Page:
Change of feeding during conversion: Implications for animal health S6
Sundrum, Albert1; Weller, Richard2; Aston, Keith2; Riesen, Guido3; Andersson, Robby3, Köpke, Ulrich1
1) Institute of Organic Agriculture, Faculty of Agriculture, D-53115 Bonn, Germany 2) Institute of Grassland and Environmental Research, Aberystwyth, Dyfed, SY23 4LL, Wales 3) Institute of Animal Hygiene, Faculty of Agriculture, D-53115 Bonn, Germany
|Conversion from conventional to organic
agriculture is accompanied by changes in the feeding regime of dairy cows, involving among
other changes to a restriction in the amount of concentrate and to an enhancement in the
portion of legumes in the diet. As a result, energy and crude protein supply can deviate
widely from the requirements of the animal. Investigations were carried out during the
winter and summer season to assess the effect of unbalanced diets on animal health.
Biochemical and immunological blood parameters were used as indicators.In the first
experiment (winter period) 40 cows were divided into two groups fed both a clover/grass
silage-based diet, supplemented with 3 kg DM rolled faba beans from the 2nd to the 6th
week after parturition. The control group was given concentrate additionally consisting of
2.0 kg barley, 0.9 kg soya beans and 0.2 sugar beet pulp. Blood samples were drawn in the
2nd, 4th and 6th week after parturition. Results showed that the different diets had no
significant effect on the milk yield. Neither the concentration of urea, aspartate
aminotransferase, cholesterol, protein and immunoglobulin G in the plasma nor the number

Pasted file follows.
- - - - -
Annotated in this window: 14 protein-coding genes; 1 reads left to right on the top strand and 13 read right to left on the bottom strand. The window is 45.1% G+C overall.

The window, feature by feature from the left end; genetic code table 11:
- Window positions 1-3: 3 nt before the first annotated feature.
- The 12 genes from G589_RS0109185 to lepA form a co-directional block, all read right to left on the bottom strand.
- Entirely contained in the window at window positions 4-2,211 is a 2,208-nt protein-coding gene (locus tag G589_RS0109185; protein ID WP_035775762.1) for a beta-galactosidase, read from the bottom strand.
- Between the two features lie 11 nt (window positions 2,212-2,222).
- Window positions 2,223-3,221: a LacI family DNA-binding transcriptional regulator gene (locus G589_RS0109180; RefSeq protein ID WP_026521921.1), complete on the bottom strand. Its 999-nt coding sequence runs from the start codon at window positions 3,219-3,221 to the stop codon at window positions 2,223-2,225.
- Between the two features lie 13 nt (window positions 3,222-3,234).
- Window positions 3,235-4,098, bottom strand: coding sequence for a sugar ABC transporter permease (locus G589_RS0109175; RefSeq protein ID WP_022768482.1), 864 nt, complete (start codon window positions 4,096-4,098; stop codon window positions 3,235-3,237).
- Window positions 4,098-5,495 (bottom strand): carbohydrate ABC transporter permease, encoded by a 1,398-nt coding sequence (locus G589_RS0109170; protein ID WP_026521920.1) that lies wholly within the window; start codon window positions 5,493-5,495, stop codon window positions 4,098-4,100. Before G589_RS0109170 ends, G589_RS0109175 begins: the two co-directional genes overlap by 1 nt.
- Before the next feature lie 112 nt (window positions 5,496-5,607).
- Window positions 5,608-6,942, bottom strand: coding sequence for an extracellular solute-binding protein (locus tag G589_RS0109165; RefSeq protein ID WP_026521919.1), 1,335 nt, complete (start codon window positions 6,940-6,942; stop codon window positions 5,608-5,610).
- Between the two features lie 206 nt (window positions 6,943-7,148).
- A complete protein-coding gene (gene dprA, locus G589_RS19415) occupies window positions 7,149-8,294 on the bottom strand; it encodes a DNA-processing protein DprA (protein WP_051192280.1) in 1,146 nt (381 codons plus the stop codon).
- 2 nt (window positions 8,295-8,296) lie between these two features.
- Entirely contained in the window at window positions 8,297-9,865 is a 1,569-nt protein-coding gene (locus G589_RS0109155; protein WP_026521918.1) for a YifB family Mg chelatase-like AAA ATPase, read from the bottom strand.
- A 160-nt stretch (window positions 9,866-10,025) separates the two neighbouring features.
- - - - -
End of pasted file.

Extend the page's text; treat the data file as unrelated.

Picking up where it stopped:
of leucocytes and the bactericidal activity in the whole blood were influenced by the diet
within the experimental phase. In the second experiment (spring period) the effect of
changing from indoor to outdoor conditions and changing from grass-based to
clover-enriched swards was assessed in relation to animal health parameters in a herd of
42 cows. While the concentration of urea, aspartate aminotransferase, glucose,
cholesterol, total protein and immunoglobulin G in the plasma remained unchanged,
bactericidal activity in the whole blood clearly increased when cows were put to pasture.
In the following phase the herd was divided into two groups and put on either
clover-enriched or grass-based swards. Cows on the clover-enriched sward showed
significantly higher urea levels in the plasma compared to cows on a grass-based sward
whereas other biochemical parameters were not influenced. It could be concluded that a
reduced amount of concentrate in early lactation as well as a high clover portion in the
sward can be compensated for by dairy cows without showing signs of health disorders.
Acknowledgement The authors wish to thank the Commission of the European Union for financial support.